Studying attrition during this early stage of a clinical trial is important as factors influencing patients to drop out before randomization may be different from factors affect attrition after randomization. Additionally, prior to randomization, the logistical activities for the data collection are more intense, therefore identified modifiable factors, at this stage can be easily tailored to trial design so as to minimize attrition. In the research reported here, we performed secondary analyses of the data from two of our completed trials that targeted reduction in symptom severity of cancer and cancer-treatment related symptoms in patients undergoing chemotherapy. Our trials included a process where patients were screened to assess their level of symptom severity and potential for benefit from the trials. We therefore focused on attrition during two early phases of the trials; 1) from time of consent to completion of screening of patients for the severity of their symptoms, and eligibility to continue participation (Phase-1); and 2) from completion of screening to the intake (baseline) interview and randomization i.e. the formal entry into the trial (Phase-2).

The original purpose of each of the two trials was to compare the effect of a cognitive behavioral intervention with a psycho-educational intervention on reducing cancer patients’ symptom severity. The findings from the original research are described in detail elsewhere [12]. Briefly, there were no differences between the arms in symptom severity at the end of intervention. The trials were powered to detect the effect size of .28 between the groups; however the observed effect size for group differences in symptom severity was virtually zero. All groups produced clinically significant improvement over baseline, with effect sizes exceeding .5. This secondary analysis of the logistical and patient characteristics associated with attrition from the early phases of these trials is guided by the following research questions. (1) Are the patients who delay making first study contact after consent, more likely to drop out? (2) Once contacted, does the time, in number of days, taken to complete the screening process affect participants’ probability of dropping out before completing the intake interview i.e. the initiation of the trial? And (3) Does patient characteristics, such as age, sex and race moderate the effect of these time factors on probability of attrition?

Methods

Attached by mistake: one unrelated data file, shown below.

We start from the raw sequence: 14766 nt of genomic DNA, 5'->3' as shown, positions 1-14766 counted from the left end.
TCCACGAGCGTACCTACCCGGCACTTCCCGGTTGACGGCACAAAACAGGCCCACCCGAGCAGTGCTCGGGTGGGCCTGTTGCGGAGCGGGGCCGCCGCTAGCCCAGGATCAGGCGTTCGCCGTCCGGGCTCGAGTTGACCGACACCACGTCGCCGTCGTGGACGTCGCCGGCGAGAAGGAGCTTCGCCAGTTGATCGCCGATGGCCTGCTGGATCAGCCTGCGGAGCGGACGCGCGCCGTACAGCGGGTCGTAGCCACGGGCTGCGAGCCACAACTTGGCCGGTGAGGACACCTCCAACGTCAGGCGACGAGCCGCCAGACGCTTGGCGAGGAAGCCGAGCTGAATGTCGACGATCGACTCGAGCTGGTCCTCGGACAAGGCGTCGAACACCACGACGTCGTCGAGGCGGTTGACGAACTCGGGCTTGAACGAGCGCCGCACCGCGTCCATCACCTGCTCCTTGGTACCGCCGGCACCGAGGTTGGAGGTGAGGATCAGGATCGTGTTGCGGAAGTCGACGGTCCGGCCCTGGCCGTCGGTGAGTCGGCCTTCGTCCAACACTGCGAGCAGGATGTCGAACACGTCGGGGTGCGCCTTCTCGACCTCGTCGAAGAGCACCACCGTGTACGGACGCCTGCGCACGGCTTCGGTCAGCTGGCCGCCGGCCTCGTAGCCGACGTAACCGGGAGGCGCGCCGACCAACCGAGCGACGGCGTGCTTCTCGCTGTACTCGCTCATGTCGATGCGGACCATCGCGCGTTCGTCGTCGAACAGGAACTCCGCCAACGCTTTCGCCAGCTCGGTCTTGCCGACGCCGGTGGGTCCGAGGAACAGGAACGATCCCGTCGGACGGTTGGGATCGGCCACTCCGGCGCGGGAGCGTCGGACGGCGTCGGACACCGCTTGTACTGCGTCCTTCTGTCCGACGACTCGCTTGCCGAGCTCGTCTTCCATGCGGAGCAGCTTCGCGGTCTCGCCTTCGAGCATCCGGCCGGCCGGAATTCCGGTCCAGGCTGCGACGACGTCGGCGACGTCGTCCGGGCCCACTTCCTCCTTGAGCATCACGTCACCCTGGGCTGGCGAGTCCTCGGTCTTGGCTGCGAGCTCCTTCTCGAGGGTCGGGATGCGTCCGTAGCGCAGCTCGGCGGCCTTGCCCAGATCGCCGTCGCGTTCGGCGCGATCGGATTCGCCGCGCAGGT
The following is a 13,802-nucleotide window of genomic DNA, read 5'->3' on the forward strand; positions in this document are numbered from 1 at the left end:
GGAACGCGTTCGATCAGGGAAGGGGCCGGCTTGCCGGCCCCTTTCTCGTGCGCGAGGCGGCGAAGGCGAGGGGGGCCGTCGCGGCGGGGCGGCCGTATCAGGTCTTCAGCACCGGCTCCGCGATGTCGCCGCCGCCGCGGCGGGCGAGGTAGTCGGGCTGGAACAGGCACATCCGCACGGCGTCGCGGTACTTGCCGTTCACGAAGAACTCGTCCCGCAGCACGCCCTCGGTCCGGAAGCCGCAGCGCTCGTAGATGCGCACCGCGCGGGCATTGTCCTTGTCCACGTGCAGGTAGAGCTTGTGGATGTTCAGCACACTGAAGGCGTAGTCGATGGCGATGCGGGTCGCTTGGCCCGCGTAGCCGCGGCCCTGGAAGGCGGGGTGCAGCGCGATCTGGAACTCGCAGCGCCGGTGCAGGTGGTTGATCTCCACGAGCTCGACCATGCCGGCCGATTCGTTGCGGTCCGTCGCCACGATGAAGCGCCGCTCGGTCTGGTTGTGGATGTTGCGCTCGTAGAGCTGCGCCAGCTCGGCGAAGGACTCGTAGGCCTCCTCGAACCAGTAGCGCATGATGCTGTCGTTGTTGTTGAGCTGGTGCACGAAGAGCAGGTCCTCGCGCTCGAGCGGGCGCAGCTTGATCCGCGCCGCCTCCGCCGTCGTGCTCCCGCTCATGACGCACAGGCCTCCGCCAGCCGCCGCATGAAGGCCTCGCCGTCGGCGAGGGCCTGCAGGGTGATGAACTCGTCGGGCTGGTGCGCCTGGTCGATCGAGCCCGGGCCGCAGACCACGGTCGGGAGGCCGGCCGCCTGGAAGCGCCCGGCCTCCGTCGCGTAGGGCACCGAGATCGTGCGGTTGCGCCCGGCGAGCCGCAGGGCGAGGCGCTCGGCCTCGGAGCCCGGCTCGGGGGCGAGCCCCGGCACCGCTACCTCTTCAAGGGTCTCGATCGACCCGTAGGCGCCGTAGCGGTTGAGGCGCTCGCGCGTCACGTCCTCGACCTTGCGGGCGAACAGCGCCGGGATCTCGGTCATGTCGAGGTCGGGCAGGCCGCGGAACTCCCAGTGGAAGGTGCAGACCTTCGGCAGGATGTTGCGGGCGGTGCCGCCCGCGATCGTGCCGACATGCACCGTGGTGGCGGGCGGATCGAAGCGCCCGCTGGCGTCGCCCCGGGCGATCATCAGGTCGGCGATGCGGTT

Patients were recruited from two comprehensive cancer centers, one community cancer oncology program, and six hospital affiliated community oncology centers in the Mid-West. The Institutional Review Boards of each center approved the trials. To be eligible to participate in the two original trials, patients had to meet the following requirements: 1) 21 years of age or older, 2) a diagnosis of a solid tumor cancer or non-Hodgkin’s lymphoma, 3) undergoing a course of chemotherapy, 4) able to speak and read English, without hearing deficits that would prevent them from using a telephone, and 5) have a touchtone telephone. Patients meeting these criteria had the studies explained to them and were invited to sign an informed consent. Following consent, enrollment data were entered into a secure web-based data collection system. Prior to trial assignment patients were screened to assess the severity of 13 symptoms known to be related to cancer and its treatment. All patients were called twice weekly for up to six weeks, by an automated voice response system (AVR), at a time and telephone number of the patients choice. Patients who completed the six week screening but never scored a 2 or higher (range 0–10) on any of the 13 symptoms received a letter thanking them for their participation. These patients were released since they did not qualify for further participation. For analytic purposes these patients who never reached threshold were not considered drop outs in the Phase-1 analysis. They were however not included in Phase-2 analysis. Patients scoring 2 or higher on severity at any contact for at least one of the 13 cancer related symptoms were eligible for entry into one of the two trials. Patients entering study I were randomized to receive a 6 contact eight-week long cognitive behavioral intervention either from a nurse or from a non-nurse coach. Those in study II were randomized to either the same nurse delivered intervention as in study I, or to information and self-care strategies delivered via an AVR system.